If you are renting or selling to younger homeowners, it may be time to reframe your concepts about kitchen cabinets.
This content is sponsored by 84 Lumber. Learn more about 84 Lumber here.
10 years ago, the drivers of kitchen design were “big,” recognizable brand names (think MasterBrands or Kraftmaid) and maybe a few individual celebrities. Today, one of the biggest style drivers of them all is somewhat surprising: IKEA. That’s right. One of the biggest drivers in the kitchen cabinet market today is IKEA and the very European, clean look that the company has popularized. If you are renting or selling to younger homeowners, it may be time to reframe your concepts about kitchen cabinets.
In American design, kitchen cabinets have traditionally included a “face frame” around the doors so that when the door is closed, an inch or two of wood is visible around all of the edges – like a picture frame. European-style cabinets, however, have the frame and the sides connected. When the door is closed, you see only the door itself. It gives the cabinet a very sleek, modern look that is extremely popular. This style is highly affordable in many cases although there are also many extremely luxe, high-end versions of this style as well.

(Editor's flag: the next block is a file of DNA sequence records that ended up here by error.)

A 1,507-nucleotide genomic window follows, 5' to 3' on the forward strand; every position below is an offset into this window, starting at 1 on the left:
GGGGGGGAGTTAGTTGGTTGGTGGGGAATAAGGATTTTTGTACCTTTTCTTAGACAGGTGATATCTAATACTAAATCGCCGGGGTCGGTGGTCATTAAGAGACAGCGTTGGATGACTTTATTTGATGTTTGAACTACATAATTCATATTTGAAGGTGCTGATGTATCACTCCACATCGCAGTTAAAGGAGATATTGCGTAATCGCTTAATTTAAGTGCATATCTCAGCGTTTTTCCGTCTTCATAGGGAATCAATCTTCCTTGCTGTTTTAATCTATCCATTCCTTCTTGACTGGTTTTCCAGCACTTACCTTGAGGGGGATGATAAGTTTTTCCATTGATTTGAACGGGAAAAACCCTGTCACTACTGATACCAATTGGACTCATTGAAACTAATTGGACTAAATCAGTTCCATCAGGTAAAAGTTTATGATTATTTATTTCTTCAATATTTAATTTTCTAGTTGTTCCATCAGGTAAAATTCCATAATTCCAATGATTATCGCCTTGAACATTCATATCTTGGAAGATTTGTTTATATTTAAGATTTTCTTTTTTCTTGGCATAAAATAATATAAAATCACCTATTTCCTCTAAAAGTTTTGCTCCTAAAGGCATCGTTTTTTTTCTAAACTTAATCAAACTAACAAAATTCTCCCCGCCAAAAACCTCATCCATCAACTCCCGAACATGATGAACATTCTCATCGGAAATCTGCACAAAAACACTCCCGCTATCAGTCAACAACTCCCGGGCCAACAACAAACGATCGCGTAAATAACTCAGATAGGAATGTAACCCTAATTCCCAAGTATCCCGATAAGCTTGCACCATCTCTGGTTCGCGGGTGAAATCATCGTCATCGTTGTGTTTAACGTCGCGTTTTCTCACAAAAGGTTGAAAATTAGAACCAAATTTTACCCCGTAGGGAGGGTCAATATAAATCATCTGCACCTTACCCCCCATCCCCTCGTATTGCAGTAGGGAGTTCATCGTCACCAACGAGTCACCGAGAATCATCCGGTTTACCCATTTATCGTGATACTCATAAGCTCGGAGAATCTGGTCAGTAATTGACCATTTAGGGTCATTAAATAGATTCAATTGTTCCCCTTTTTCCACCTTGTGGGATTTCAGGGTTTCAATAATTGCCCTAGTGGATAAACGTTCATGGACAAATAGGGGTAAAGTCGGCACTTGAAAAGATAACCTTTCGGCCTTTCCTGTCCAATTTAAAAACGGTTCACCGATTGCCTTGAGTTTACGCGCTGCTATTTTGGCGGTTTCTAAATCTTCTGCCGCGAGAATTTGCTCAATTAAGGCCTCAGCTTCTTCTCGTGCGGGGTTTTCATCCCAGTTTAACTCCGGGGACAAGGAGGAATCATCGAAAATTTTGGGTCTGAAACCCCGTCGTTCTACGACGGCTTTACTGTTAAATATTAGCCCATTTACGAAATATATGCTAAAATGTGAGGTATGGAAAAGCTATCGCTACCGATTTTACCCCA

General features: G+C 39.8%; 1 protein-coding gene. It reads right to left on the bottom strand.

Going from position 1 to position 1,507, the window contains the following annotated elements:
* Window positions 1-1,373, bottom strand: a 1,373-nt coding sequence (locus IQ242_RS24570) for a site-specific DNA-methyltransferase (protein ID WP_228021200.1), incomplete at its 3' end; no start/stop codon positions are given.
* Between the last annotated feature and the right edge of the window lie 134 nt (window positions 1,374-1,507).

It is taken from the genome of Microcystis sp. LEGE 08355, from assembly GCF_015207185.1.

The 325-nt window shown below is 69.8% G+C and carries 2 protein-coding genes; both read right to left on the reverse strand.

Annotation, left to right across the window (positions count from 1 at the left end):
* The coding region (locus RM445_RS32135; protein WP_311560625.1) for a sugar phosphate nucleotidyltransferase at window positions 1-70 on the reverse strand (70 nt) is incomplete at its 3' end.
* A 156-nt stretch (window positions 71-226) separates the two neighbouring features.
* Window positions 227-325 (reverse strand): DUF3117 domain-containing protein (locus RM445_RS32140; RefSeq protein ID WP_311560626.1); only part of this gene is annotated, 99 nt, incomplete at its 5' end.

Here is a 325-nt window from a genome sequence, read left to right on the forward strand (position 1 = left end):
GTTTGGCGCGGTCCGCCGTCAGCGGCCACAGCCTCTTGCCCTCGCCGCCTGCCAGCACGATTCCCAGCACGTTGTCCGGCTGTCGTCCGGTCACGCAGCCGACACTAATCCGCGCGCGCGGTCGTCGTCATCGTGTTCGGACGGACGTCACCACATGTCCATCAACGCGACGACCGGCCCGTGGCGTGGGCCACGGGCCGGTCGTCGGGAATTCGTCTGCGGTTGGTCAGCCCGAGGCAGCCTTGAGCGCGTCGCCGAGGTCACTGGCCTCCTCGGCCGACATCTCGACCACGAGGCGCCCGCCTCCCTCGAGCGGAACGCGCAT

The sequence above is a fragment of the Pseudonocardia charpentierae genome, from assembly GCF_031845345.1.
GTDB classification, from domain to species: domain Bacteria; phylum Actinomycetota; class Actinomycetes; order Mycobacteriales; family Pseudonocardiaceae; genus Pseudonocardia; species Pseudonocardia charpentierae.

What does this design shift mean for real estate investors? Mainly you need to look at your target market of tenants or buyers. If this group is very trend-aware or is a younger demographic, then it is likely this kitchen style will appeal to them. Here are a few things to remember if you opt to install frameless cabinets:
1. Under-cabinet lighting gets more complicated
Those nice frames were great for hiding wiring and under-cabinet light sources. Now, you may need to install your lighting differently to hide the wires and cords or buy cabinets with lighting built into the box of the cabinet (see left).
Pro Tip: If you leave space between the cabinet and the wall for lighting, it can cascade down and backlight a backsplash for a really modern, stylish look.
2. Not everyone understands frameless cabinet installation
These cabinets are not just new to designers; they are also new to installers. Ask your installer if they have experience with frameless cabinets before they start the project.
3. IKEA hasn’t cornered the market
More and more cabinet lines are offering this cabinet design option because it is growing in popularity as more Millennials and Generation Z form their own households.
Pro Tip: Go with a high-gloss or laminate finish for an ultra-modern and budget-friendly remodel.